Elevations of C14:1 and C14:2 Plasma Acylcarnitines in Fasted Children: A Diagnostic Dilemma.
ABSTRACT: To test whether follow-up testing for very long-chain acyl-CoA dehydrogenase (VLCAD) deficiency uncovers a diagnosis in patients with elevations of C14:1 and C14:2 plasma acylcarnitines after a controlled fasting study performed for clinically suspected hypoglycemia and to compare the acylcarnitine profiles from fasted patients without VLCAD deficiency vs patients with known VLCAD deficiency to determine whether metabolite testing distinguishes these groups.We performed a retrospective chart review and identified 17 patients with elevated C14:1 and C14:2 plasma acylcarnitine levels after a controlled fast and with testing for VLCAD deficiency (ACADVL sequencing or fibroblast fatty acid oxidation studies). The follow-up testing in all patients was inconsistent with a diagnosis of VLCAD deficiency. We compared the plasma acylcarnitine profiles from these fasted patients vs patients with VLCAD deficiency.C14:1/C12:1 was significantly lower (P < .001) in fasted patients vs patients with VLCAD deficiency. Metabolomics analysis performed in 2 fasted patients and 1 patient with VLCAD deficiency demonstrated evidence for up-regulated lipolysis and ?-oxidation in the fasted state.Elevations of plasma C14:1 and C14:2 acylcarnitines appear to be a physiologic result of lipolysis that occurs with fasting. Both metabolomics analysis and/or C14:1/C12:1 may distinguish C14:1 elevations from physiologic fasting-induced lipolysis vs VLCAD deficiency.
Project description:Because tandem mass spectrometry- (MS/MS-) based newborn screening identifies many suspicious cases of fatty acid oxidation and carnitine cycle disorders, a simple, noninvasive test is required to confirm the diagnosis. We have developed a novel method to evaluate the metabolic defects in peripheral blood mononuclear cells loaded with deuterium-labeled fatty acids directly using the ratios of acylcarnitines determined by flow injection MS/MS. We have identified diagnostic indices for the disorders as follows: decreased ratios of d27-C14-acylcarnitine/d31-C16-acylcarnitine and d23-C12-acylcarnitine/d31-C16-acylcarnitine for carnitine palmitoyltransferase-II (CPT-II) deficiency, decreased ratios of d23-C12-acylcarnitine/d27-C14-acylcarnitine for very long-chain acyl-CoA dehydrogenase (VLCAD) deficiency, and increased ratios of d29-C16-OH-acylcarnitine/d31-C16-acylcarnitine for trifunctional protein (TFP) deficiency, together with increased ratios of d7-C4-acylcarnitine/d31-C16-acylcarnitine for carnitine palmitoyltransferase-I deficiency. The decreased ratios of d1-acetylcarnitine/d31-C16-acylcarnitine could be indicative of ?-oxidation ability in patients with CPT-II, VLCAD, and TFP deficiencies. Overall, our data showed that the present method was valuable for establishing a rapid diagnosis of fatty acid oxidation disorders and carnitine cycle disorders and for complementing gene analysis because our diagnostic indices may overcome the weaknesses of conventional enzyme activity measurements using fibroblasts or mononuclear cells with assumedly uncertain viability.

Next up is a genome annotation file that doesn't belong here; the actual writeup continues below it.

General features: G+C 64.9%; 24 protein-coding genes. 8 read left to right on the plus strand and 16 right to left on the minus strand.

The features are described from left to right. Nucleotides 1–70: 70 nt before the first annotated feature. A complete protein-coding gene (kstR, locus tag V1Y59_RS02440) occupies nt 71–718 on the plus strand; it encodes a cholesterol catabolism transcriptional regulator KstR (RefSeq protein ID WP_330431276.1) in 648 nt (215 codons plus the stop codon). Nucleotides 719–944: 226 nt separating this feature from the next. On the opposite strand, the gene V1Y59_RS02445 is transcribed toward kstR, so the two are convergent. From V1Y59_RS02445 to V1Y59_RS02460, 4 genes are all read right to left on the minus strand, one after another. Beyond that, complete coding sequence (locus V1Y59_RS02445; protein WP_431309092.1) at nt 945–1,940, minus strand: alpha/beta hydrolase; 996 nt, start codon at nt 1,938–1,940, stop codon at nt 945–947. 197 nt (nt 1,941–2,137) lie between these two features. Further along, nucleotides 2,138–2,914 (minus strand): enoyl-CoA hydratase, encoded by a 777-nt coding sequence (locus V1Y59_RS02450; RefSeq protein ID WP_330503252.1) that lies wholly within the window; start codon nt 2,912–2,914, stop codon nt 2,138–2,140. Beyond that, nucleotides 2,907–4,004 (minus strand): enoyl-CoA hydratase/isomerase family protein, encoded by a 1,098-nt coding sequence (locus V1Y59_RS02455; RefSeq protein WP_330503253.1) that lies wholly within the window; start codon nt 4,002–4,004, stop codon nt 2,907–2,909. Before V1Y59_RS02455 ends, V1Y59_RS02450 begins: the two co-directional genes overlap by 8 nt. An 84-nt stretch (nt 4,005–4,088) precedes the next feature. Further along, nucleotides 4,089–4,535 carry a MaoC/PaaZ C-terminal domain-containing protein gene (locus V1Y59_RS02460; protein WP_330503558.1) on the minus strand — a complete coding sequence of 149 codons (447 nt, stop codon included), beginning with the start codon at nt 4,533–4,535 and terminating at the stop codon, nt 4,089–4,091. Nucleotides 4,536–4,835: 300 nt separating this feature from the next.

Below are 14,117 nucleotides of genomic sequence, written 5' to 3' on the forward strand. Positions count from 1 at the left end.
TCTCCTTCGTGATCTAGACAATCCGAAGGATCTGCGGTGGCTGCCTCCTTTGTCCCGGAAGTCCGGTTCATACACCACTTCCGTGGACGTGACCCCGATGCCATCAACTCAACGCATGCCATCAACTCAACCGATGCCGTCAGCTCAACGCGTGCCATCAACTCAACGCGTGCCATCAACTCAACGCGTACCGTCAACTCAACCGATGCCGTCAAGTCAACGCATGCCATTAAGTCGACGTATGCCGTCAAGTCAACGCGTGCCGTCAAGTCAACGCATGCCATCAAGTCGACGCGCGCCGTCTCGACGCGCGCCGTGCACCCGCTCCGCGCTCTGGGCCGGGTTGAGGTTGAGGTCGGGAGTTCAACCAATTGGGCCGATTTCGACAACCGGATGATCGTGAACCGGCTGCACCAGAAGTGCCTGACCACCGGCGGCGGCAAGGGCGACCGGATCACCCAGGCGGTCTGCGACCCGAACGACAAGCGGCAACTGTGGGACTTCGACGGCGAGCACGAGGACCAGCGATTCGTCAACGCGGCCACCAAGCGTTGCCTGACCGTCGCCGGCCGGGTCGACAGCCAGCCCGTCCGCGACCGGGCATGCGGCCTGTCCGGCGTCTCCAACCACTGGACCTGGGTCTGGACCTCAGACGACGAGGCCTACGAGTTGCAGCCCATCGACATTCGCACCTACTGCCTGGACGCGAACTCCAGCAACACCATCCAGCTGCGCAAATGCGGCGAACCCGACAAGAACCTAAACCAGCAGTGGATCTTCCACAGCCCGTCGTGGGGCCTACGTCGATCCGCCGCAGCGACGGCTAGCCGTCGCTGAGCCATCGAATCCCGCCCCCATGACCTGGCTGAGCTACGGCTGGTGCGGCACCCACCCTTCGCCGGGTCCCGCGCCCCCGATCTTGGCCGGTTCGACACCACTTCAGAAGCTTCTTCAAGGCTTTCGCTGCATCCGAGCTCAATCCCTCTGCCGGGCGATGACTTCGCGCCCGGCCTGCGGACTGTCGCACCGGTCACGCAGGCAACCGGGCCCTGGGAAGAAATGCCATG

Project description:The period around bariatric surgery offers a unique opportunity to characterize metabolism responses to dynamic shifts in energy, gut function, and anesthesia. We analyzed plasma acylcarnitines in obese women (n = 17) sampled in the overnight fasted/postabsorptive state approximately 1-2 wk before surgery (condition A), the morning of surgery (prior restriction to a 48-h clear liquid diet coupled in some cases a standard polyethylene glycol gut evacuation: condition B), and following induction of anesthesia (condition C). Comparisons tested if 1) plasma acylcarnitine derivatives reflective of fatty acid oxidation (FAO) and xenometabolism would be significantly increased and decreased, respectively, by preoperative gut preparation/negative energy balance (condition A vs. B), and 2) anesthesia would acutely depress markers of FAO. Acylcarnitines associated with fat mobilization and FAO were significantly increased in condition B: long-chain acylcarnitines (i.e., C18:1, ~70%), metabolites from active but incomplete FAO [i.e., C14:1 (161%) and C14:2 (102%)] and medium- to short-chain acylcarnitines [i.e., C2 (91%), R-3-hydroxybutyryl-(245%), C6 (45%), and cis-3,4-methylene-heptanoyl-(17%), etc.]. Branched-chain amino acid markers displayed disparate patterns [i.e., isobutyryl-(40% decreased) vs. isovaleryl carnitine (51% increased)]. Anesthesia reduced virtually every acylcarnitine. These results are consistent with a fasting-type metabolic phenotype coincident with the presurgical "gut preparation" phase of bariatric surgery, and a major and rapid alteration of both fat and amino acid metabolism with onset of anesthesia. Whether presurgical or anesthesia-associated metabolic shifts in carnitine and fuel metabolism impact patient outcomes or surgical risks remains to be evaluated experimentally.
Project description:Large for gestational age (LGA) newborns have an increased risk of obesity, insulin resistance, and metabolic syndrome. Acylcarnitine profiles in obese children and adults are characterized by increased levels of C3, C5, and certain medium-chain (C12) and long-chain (C14:1 and C16) acylcarnitines. C2 is also increased in insulin-resistant states. In this 1-year observational study of 2514 newborns (246 LGA newborns, 250 small for gestational age (GA) newborns, and 2018 appropriate for GA newborns), we analyzed and compared postnatal acylcarnitine profiles in LGA newborns with profiles described for obese individuals. Acylcarnitine analysis was performed by tandem mass spectrometry on dried-blood spots collected on day 3 of life. LGA newborns had higher levels of total short-chain acylcarnitines (p?<?0.001), C2 (p?<?0.01) and C3 (p?<?0.001) acylcarnitines, and all C12, C14, and C16 acylcarnitines except C12:1. They also had a higher tendency towards carnitine insufficiency (p?<?0.05) and carnitine deficiency (p?<?0.001). No significant differences were observed between LGA newborns born to mothers with or without a history of gestational diabetes. This novel study describes a postnatal acylcarnitine profile in LGA with higher levels of C2, C3, total acylcarnitines, and total short-chain acylcarnitines that is characteristic of childhood and adult obesity and linked to an unhealthy metabolic phenotype.